“Make Love, Not War” – Do We Love the Message or the Aesthetic?

WRITTEN BY Caoimhe Mahon

May 7, 2023

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“Make Love, Not War” – Do We Love the Message or the Aesthetic?

Caoimhe Mahon

7 May, 2023

Walking through the beloved ‘hippie’ quarter of San Francisco, USA, the history of times gone by cannot be ignored. The colour, music and artwork spill out of vintage shops and record stores on to the bustling street where the counterculture movement of the 1960s and 70s was born. Walking through Haight-Ashbury, into Golden Gate park and sitting on the grass on hippie hill I was well and truly living out a fantasy of mine. Close your eyes and you could practically hear Scott McKenzie singing in the background.

I can thank my parents for my great music taste as I have grown up listening to music from this era. However, in recent weeks more and more people are listening to 70s classics and dawning ‘hippie’ inspired attire as we experience somewhat of a 1970s revival thanks to the hit Amazon Prime show ‘Daisy Jones and The Six’, based on the 2019 Taylor Jenkins Reid novel (allegedly inspired by the iconic Fleetwood Mac romance between Stevie Nicks and Lindsey Buckingham).

Daisy Jones and The Six. Photo: Lacey Terrell/Prime Video

Inspired by the series, TikTok has been taken over by individuals all creating their own Daisy looks from Vinted and Depop finds to charity shop gems. This eco-conscious approach to fashion is certainly refreshing in a bid to create an authentic look that protects the planet at the same time. The streams of people choosing to shop in the vintage and charity shops along Haight-Ashbury was proof that shopping sustainably is becoming more fashionable amongst revived trends.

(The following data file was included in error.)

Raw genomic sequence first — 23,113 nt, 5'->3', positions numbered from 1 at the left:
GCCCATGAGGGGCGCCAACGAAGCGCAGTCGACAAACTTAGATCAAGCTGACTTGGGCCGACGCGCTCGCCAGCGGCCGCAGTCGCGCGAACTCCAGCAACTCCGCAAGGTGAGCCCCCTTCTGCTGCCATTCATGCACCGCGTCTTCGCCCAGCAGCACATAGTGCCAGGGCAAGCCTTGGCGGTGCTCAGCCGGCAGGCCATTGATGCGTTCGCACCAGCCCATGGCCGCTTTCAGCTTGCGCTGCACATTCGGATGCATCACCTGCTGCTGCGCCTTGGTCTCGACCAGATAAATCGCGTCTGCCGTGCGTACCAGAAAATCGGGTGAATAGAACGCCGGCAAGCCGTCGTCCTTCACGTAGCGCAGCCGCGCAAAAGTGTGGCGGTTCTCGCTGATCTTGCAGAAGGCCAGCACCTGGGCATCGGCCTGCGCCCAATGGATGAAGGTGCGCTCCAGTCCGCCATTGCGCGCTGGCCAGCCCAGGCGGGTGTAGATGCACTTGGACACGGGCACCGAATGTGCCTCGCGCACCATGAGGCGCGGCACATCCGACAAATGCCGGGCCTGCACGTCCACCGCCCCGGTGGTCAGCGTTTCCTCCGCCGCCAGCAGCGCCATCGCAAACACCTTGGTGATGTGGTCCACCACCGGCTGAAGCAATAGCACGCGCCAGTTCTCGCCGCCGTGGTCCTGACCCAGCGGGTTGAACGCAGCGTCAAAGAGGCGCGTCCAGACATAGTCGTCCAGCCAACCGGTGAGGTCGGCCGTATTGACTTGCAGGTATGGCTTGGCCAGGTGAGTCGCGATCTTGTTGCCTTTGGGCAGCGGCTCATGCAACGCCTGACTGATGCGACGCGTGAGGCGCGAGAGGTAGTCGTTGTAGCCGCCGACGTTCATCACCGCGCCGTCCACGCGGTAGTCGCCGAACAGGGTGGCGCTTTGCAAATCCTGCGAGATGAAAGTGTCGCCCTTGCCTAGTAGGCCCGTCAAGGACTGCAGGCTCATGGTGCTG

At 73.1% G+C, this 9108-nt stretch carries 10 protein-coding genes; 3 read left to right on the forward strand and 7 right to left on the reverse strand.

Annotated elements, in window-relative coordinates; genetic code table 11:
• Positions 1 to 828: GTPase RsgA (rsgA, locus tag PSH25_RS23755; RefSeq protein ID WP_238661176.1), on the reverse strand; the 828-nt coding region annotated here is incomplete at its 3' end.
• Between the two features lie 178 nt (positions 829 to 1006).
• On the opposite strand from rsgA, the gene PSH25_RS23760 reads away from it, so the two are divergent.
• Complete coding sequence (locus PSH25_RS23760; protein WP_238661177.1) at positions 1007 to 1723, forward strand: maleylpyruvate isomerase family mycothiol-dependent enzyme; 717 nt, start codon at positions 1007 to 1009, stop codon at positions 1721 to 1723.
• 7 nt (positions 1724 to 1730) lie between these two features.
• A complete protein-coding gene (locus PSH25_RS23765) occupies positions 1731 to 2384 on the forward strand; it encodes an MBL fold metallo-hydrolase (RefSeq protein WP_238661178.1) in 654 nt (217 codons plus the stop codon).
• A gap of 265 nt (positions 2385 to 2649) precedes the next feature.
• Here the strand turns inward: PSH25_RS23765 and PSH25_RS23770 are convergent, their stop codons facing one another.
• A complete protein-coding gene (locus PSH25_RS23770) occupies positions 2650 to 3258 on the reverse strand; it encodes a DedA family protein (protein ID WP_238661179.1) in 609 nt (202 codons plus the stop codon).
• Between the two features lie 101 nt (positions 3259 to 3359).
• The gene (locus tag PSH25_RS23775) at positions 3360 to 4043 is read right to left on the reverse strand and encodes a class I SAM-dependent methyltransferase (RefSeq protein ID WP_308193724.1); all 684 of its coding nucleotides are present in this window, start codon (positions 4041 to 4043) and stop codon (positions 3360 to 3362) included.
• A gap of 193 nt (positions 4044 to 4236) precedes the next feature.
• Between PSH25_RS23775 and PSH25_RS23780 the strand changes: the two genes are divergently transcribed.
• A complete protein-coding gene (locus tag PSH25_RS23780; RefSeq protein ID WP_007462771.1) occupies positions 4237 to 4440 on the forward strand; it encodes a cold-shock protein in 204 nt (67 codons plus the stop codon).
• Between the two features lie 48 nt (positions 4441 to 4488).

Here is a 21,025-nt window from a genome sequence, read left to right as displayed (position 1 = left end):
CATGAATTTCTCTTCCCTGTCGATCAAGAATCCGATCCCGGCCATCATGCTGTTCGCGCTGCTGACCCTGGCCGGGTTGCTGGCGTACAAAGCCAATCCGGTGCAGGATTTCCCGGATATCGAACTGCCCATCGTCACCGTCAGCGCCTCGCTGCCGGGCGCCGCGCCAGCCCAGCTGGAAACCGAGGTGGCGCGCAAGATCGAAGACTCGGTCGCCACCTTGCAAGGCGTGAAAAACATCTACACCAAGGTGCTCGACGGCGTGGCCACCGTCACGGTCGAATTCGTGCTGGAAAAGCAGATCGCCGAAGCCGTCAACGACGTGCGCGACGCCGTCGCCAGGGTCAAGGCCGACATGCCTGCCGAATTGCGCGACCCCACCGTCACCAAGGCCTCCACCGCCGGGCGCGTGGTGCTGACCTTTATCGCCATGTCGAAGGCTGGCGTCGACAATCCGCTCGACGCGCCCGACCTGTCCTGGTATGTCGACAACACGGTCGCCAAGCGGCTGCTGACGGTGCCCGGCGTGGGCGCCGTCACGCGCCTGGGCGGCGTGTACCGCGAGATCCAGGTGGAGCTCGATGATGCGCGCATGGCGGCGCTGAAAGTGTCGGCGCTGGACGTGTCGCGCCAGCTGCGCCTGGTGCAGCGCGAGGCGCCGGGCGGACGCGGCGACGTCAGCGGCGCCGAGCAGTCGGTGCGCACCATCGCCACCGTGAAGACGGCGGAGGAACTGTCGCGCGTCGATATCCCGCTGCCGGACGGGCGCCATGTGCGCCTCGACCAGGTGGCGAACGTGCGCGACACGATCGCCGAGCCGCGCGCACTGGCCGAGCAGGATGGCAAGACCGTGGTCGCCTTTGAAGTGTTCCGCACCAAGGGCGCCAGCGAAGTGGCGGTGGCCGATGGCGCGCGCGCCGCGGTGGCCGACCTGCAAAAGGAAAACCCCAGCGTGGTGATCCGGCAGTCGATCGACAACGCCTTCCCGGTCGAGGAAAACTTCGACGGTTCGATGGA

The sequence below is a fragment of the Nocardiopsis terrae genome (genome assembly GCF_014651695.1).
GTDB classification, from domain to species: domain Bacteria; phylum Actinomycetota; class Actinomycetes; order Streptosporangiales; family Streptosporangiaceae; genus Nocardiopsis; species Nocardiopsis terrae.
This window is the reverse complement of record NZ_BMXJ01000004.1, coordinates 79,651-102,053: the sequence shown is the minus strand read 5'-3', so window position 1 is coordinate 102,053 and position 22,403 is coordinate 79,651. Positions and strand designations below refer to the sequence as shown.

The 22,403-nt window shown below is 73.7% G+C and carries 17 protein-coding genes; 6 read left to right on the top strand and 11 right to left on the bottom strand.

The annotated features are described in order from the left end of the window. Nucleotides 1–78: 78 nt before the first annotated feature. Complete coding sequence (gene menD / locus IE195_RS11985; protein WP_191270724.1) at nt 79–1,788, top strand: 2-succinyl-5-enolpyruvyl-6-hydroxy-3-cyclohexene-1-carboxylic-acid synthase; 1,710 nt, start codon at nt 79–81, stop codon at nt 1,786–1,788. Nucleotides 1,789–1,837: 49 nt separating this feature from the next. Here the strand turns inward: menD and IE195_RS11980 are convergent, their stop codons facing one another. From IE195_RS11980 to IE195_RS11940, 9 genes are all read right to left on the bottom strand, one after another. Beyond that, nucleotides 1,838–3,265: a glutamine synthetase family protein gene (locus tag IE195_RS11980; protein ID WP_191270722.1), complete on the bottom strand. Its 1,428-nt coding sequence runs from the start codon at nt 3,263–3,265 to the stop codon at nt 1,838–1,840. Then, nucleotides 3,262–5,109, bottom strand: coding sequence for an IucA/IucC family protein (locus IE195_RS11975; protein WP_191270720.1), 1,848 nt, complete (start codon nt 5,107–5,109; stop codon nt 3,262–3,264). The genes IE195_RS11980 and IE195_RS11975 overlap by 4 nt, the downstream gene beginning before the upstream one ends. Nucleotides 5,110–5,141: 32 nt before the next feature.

@briony_may

counting down the days til the 3rd of march #daisyjonesandthesix #daisyjones #booktok #70s #1970s #fleetwoodmac #taylorjenkinsreid #vintage

♬ Regret Me – Daisy Jones & The Six

Not only has the fashion been making a hard comeback but so too has the music. Listening to records of the day however, only aid in emphasising the importance of music, in the 1960s and 1970s, as vehicles for change in society, as often it acted as a mouthpiece across the movements of the day including anti-war and civil rights campaigns. The counterculture of the time spoke out against war, most notably the war in Vietnam, challenged societal norms and condemned commercialism. , this causes us to question said revival and its impact. Is fashion is as far as it goes, or in fact can go? Does the message, ‘Make Love Not War,’ most famously coined in 1960s California as an anti-warslogan, extend beyond musical lyrics or does it appear lost to another age only present today on gift shop T-shirts and sprayed on street walls in tourist hubs?

Credit: Lacey Terrell/Prime Video

Credit: Lacey Terrell/Prime Video

Hippie culture has its fair share of flaws, of course, however, its call for peace and equality was not one of them. The fight against the war in Vietnam was fuelled by a desire for morality after the first ‘TV’ war revealed the brutality and devastation of U.S involvement in Vietnam. Fast forward to 2023 and it appears little has been learned. Societal cravings for money and power propel commercialism further forward as class divides grow deeper and deeper. Whilst it is certainly refreshing to see maxi dresses, floral prints and flares punctuate the current standard fashion trend of the puffer jacket, the call for peace and love must extend beyond the confines of fashion.

Every time you turn on the news or scroll through Twitter you are engulfed by the violence that plagues our society. Mounting numbers of refugees, entire communities devastated by loss and infrastructure torn down in the name of war seems to be a sad reality for modern day society. ‘Make Love Not War’ appears to echo as an anthem of the past as ‘Make War and Money’ dominates our present.

 

 

 

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